Why innovation mustn’t start with an idea

Ideas

I met with the head of innovation at a large manufacturing company last week. She had requested a meeting to get some help with her company’s innovation program. I began by asking the innovation head about her company’s current approach.

She excitedly told me about how her team had recently put in place an online suggestion box, which allowed all employees to submit ideas. The communications team got involved and put up colourful posters around head office to encourage staff to put forward their innovation gems.

Within weeks of launching the program, the innovation team was inundated with over 200 ideas. Everyone became very excited about this vanity metric (because let’s face it, it sounds good, but is pretty meaningless).

I asked the innovation head, “What were the ideas like?”

Her mood shifted. “Well, they weren’t fantastic…”

It turns out, these 200 ideas were not game changers for the organisation. Instead, they consisted of suggestions such as having 3ply rather than 2ply toilet paper in the bathrooms, having free chocolate in the company kitchen, and firing certain managers within the organisation.

And then, to make matters worse, the team realised they would need to provide feedback to every single idea submitter to ensure engagement in the program didn’t take a nose dive. Two months post-program, the team are still trying to work through the 200 idea submitters to provide meaningful feedback.

And so, after a lack lustre first attempt at garnering innovative ideas, the innovation head had requested a meeting.

While this scenario sounds quite unappealing, it is surprisingly common. Many people mistakenly believe that innovation starts with ideas. However, there are two major problems with this approach:

  • If you don’t set a clear challenge to solve, you risk receiving ideas that are completely off strategy (unless improving the bathroom experience in your office happens to be an important strategy).
  • You almost guarantee receiving ideas that have no connection to what actually matters to your customers.

After determining the broad areas of focus for your innovation efforts, innovation has to start with the customer. And the biggest clue for innovation opportunities are looking for customer frustrations.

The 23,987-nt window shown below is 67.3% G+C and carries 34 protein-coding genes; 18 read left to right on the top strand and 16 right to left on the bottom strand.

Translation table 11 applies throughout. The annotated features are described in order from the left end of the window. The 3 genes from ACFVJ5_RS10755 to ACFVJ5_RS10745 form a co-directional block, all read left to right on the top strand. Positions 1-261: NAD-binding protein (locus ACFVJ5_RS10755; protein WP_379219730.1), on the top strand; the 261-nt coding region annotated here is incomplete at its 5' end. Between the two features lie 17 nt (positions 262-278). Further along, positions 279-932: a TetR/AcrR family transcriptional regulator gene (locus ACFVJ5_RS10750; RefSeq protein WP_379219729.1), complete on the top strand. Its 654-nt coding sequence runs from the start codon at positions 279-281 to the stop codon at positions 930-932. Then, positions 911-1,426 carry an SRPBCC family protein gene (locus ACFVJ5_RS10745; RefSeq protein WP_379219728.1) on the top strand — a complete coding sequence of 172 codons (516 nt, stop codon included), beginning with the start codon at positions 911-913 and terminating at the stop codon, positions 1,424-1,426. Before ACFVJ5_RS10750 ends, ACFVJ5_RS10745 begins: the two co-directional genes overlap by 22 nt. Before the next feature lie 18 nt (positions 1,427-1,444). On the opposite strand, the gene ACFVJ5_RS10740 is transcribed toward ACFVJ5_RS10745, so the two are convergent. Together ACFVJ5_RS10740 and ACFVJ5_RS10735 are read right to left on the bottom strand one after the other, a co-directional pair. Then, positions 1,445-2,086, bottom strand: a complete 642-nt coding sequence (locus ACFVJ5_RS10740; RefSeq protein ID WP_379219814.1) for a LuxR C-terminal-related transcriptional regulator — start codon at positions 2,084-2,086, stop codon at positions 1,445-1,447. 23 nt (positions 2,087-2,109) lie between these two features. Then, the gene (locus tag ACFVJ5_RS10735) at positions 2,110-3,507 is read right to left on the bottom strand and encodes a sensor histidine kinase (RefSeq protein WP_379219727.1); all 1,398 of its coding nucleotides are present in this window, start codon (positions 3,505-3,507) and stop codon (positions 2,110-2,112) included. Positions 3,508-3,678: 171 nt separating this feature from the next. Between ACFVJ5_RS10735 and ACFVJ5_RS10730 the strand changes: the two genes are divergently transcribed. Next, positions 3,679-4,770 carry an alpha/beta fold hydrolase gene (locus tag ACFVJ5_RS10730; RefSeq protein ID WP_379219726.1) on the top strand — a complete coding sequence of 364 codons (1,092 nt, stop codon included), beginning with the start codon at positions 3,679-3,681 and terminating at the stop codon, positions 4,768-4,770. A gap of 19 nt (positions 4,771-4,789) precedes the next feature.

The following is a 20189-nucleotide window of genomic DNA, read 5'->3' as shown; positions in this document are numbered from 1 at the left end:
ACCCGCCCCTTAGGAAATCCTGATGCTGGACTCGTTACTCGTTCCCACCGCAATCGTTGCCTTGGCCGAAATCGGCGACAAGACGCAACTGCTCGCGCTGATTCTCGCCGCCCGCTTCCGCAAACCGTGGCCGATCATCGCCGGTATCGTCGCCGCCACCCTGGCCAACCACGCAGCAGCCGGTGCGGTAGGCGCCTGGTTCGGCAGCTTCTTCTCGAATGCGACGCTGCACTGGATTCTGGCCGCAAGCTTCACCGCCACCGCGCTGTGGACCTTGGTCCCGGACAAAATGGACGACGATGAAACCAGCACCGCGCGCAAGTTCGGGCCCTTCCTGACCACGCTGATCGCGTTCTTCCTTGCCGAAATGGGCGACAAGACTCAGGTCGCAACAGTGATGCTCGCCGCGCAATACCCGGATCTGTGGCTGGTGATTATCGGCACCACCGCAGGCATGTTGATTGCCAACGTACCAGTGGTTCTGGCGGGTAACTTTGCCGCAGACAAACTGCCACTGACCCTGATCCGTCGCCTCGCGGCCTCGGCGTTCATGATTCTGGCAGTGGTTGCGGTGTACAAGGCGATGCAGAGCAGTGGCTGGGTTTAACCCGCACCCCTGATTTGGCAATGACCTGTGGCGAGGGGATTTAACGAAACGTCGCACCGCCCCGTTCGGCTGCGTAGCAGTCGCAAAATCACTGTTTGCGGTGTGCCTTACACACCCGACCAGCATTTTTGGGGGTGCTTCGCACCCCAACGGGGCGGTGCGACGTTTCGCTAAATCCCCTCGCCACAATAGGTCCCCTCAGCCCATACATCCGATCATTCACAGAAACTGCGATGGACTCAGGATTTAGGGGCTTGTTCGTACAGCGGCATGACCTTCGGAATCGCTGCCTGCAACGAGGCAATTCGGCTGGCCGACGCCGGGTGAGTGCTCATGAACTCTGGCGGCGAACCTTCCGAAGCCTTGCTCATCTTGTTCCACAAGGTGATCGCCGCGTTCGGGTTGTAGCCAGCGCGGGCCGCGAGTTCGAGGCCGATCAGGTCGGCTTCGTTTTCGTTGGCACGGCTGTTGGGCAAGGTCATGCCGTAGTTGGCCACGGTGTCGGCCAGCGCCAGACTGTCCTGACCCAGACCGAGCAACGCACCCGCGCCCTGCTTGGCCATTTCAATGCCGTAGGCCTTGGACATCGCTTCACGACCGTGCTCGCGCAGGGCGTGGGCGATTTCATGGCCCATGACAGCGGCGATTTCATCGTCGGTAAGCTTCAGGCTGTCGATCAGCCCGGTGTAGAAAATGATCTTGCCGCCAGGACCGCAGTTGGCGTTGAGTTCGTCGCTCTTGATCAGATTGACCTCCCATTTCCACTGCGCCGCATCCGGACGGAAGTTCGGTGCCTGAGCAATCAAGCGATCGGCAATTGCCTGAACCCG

To uncover customer frustrations, spend time observing your customer use your product or service. Look for annoyed facial expressions. Keep an eye out for workarounds. Listen out for when they curse.

In addition to watching customers, ask them questions around what frustrates them about your product or service, competitors’ offerings, and the industry in general. Make sure you don’t lead the witness and keep your questions open and exploratory.

Once you have identified frustrations, prioritise the ones that are the most frustrating, the most important for the customer to solve, and the ones that happen most frequently. And from there, start to craft challenges for your team or organisation to solve.

A great example of a company solving a customer frustration is Filld. Filld set out to solve the frustration of filling up your car with fuel. It’s a frustration that many of us take for granted, yet I know when my fuel gauge is heading towards empty, finding a spare five minutes to fill up the tank feels like the biggest inconvenience.

Filld works by drivers requesting a fuel top up via the Filld mobile app. A Filld driver then comes direct to your car and fills up your tank. Payment is made via the app.

More recently, car manufacturer Bentley teamed up with Filled, and has set up a system to automate fuel tank fill up. When the car dips below a quarter of the tank, a signal is automatically sent to a Filld driver who comes to refill the tank.

So rather than waiting to be struck by inspiration for an idea, or worse yet, putting out a call for ideas in your organisation, start by understanding what matters to your customer, and move forward from there.


About the author

Dr Amantha Imber is the Founder of Inventium, Australia’s leading innovation consultancy. Her latest book, The Innovation Formula, tackles the topic of how organisations can create a culture where innovation thrives. Dr Imber was recently profiled by Dynamic Business: Feed unconscious minds, embrace good failure: Dr Amantha Imber talks innovation strategies. She has also contributed guest articles to the site.